Inside a cramped shed alongside a lock and dam on the Mississippi River south of La Crosse, Wis., fisheries biologist Jeff Whitty flipped a switch.
A few yards away, at the foot of the lock, a dozen submerged speakers began blasting a repetitive drumbeat — a Pacman-like whomp, whomp, whomp — while underwater strobe lights began to pulse with bright flashes.
Researchers were about to discover what fish think about the best — and perhaps last — hope for keeping destructive Asian carp out of Minnesota’s rivers and lakes.
Imagine: It’s a hot summer day, and you’re surfing behind a boat as it cuts across the lake.
But this isn’t water skiing. You’re not being pulled by a rope tied to the boat. You’re riding a perfectly curled wake, created by the boat itself.
That’s wakesurfing, a relatively new water sport that’s been gaining popularity on Minnesota lakes.
A study is continuing in Lake Minnetonka this year on a potential new method to manage zebra mussel populations.
Researchers from the Minnehaha Creek Watershed District (MCWD) and the Minnesota Aquatic Invasive Species Research Center (MAISRC) are testing the use of a copper-based product to reduce the survival of zebra mussel veligers (larvae). By targeting the youngest zebra mussels, it’s hoped the overall zebra mussel population can be decreased. The study, funded by a $30,500 grant from Hennepin County, is the first known field test of its kind in the country.
"We're targeting veligers for this study for several reasons," said Dr. Michael McCartney, MAISRC Research Assistant Professor. "They're in a life stage that is more sensitive to our applications, we can lower the risk of larvae accidentally spreading through recreational boats, and we think we can significantly knock back zebra mussel populations by reducing the number of veligers in the lake."
Why is someone loading a fish into a tube?
That’s Whooshh. It’s a high-tech fish removal system, something like a cross between a potato gun and a pneumatic tube at a drive-in bank.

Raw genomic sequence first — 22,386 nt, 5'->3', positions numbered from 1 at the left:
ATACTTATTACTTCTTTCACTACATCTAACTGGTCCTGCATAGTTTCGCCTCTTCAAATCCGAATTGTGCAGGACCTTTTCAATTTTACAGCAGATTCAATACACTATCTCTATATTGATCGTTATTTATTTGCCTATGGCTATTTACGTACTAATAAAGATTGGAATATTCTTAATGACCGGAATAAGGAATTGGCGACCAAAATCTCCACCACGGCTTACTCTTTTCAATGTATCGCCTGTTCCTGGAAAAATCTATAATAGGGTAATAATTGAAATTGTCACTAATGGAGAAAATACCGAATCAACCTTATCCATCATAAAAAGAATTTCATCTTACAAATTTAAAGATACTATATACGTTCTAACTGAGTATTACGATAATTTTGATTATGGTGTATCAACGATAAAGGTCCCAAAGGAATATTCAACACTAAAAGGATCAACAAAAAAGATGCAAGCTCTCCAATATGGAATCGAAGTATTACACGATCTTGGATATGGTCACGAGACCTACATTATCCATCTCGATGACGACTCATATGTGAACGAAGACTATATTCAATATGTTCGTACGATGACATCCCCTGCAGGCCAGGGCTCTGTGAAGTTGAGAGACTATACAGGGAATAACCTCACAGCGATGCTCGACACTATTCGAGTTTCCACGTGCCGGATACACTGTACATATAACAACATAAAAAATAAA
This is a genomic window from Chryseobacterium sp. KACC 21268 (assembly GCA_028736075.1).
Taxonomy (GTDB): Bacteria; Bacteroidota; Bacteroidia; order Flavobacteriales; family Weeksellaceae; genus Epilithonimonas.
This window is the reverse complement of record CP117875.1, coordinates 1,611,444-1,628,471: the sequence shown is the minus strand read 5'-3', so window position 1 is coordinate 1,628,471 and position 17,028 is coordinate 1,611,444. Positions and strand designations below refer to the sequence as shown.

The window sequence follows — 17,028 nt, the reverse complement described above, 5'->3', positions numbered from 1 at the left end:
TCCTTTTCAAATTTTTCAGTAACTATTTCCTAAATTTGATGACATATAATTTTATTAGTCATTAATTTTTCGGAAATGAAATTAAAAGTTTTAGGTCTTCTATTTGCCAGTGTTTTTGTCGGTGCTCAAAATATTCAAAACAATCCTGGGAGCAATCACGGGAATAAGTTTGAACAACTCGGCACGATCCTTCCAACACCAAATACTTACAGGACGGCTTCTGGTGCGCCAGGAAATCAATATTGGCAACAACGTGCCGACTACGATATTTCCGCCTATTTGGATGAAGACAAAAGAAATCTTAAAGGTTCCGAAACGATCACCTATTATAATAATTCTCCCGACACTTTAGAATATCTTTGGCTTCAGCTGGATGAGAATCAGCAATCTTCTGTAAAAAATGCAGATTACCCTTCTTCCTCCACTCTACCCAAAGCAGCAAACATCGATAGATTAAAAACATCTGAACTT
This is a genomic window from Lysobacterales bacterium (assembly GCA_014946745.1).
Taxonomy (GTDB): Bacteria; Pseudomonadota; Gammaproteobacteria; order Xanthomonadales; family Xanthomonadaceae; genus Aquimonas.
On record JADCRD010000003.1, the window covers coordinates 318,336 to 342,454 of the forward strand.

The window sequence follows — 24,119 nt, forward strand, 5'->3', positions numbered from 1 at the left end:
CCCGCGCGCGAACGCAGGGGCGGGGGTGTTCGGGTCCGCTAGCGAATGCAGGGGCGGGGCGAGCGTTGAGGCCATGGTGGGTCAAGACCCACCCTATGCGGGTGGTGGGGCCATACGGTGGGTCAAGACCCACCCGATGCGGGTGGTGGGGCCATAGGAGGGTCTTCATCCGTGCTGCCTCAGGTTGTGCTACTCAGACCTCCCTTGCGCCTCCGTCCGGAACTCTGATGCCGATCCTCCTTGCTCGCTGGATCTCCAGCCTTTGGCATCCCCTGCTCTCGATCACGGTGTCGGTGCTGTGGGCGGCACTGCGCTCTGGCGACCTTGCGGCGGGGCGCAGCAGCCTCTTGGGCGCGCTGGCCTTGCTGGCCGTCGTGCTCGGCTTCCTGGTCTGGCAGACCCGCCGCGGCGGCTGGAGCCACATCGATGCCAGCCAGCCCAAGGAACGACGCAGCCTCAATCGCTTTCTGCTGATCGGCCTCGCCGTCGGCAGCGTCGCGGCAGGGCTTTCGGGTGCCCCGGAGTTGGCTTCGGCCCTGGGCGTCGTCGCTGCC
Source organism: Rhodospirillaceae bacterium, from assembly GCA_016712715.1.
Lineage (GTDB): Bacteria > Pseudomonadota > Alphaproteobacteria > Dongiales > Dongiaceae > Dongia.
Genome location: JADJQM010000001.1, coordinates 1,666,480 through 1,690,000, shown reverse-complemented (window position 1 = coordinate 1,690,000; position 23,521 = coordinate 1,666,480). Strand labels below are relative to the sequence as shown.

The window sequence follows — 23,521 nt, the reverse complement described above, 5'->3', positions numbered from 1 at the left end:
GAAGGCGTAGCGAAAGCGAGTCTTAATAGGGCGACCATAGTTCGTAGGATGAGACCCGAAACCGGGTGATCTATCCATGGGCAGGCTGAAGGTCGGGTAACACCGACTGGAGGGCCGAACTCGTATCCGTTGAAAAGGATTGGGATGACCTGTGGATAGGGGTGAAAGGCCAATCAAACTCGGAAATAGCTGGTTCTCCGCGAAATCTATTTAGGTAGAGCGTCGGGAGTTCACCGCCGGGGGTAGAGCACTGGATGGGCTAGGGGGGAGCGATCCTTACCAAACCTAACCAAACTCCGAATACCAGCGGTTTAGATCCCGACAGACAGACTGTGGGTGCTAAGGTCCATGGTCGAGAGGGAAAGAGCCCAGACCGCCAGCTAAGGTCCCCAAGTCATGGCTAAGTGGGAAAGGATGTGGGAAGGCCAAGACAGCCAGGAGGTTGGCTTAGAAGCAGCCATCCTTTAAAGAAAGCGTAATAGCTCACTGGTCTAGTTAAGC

And that fish is a common carp, one the oldest and most invasive fish on the planet.
The annual migration of fish presents a unique opportunity for researchers at the University of Minnesota testing a new way to stop the spread of invasive carp.
The Minnesota Aquatic Invasive Species Research Center (MAISRC) is on Rice Creek experimenting with a Whooshh System.
A control research project on zebra mussels is planned for this summer on Lake Minnetonka. The study will begin in early May and will be completed in October, during which temporary lighted buoys will be installed at sampling locations.
The treated area will be in St. Alban’s Bay and the control area will be in Robinson’s Bay. The purpose is to evaluate the use of low-dose copper treatments, under the brand name EarthTec QZ, to manage zebra mussel populations by suppressing their early life stages.
A model created by MAISRC researchers to optimize watercraft inspection checkpoints to prevent the movement of starry stonewort and zebra mussels has now been pilot-tested with three counties: Crow Wing, Ramsey, and Stearns.
The model — a product of another MAISRC project — incorporates estimates of boater movement among lakes within each county and assesses risk of AIS spread based on boater movement and environmental suitability conditions. The model can be used by counties to allocate their limited inspection resources among various lakes and landings. It can help counties decide how many inspectors to hire, where to station them, even what times of days or days of the week they should be scheduled, for the optimal intervention of AIS.
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“So much of Minnesota’s culture and recreation is based around the water and enjoying our lakes and rivers,” says Dan Larkin, an Assistant Professor and Extension Specialist with the University of Minnesota. “And so, aquatic invasive species and other threats to those habitats really affect people personally.”
There's still time to stop an invasive grass that's threatening to spread in wetlands across Minnesota, according to some scientists.
The Minnesota Aquatic Invasive Species Research Center is warning the state about invasive phragmites, an invasive strain of wetland grass that grows faster, taller and thicker than its native counterpart.
New boat designs can help reduce the spread of zebra mussels in Minnesota lakes and rivers. That's the finding of a new research project just completed by the Minnesota Aquatic Invasive Species Research Center.
Boats are notorious for spreading invasive species like zebra mussels.
For the last three years, MAISRC graduate student Adam Doll has been collecting water samples from compartments in watercraft, including live wells, ballast tanks and motors. He then looked for zebra mussel larvae (veligers).
"We wanted to know where the water was, if it varied by compartment and how much was left," said Doll. "And then lastly, we wanted to know where zebra mussel veligers were."
The samples were collected from Lake Minnetonka and Gull Lake, both of which have established zebra mussel populations.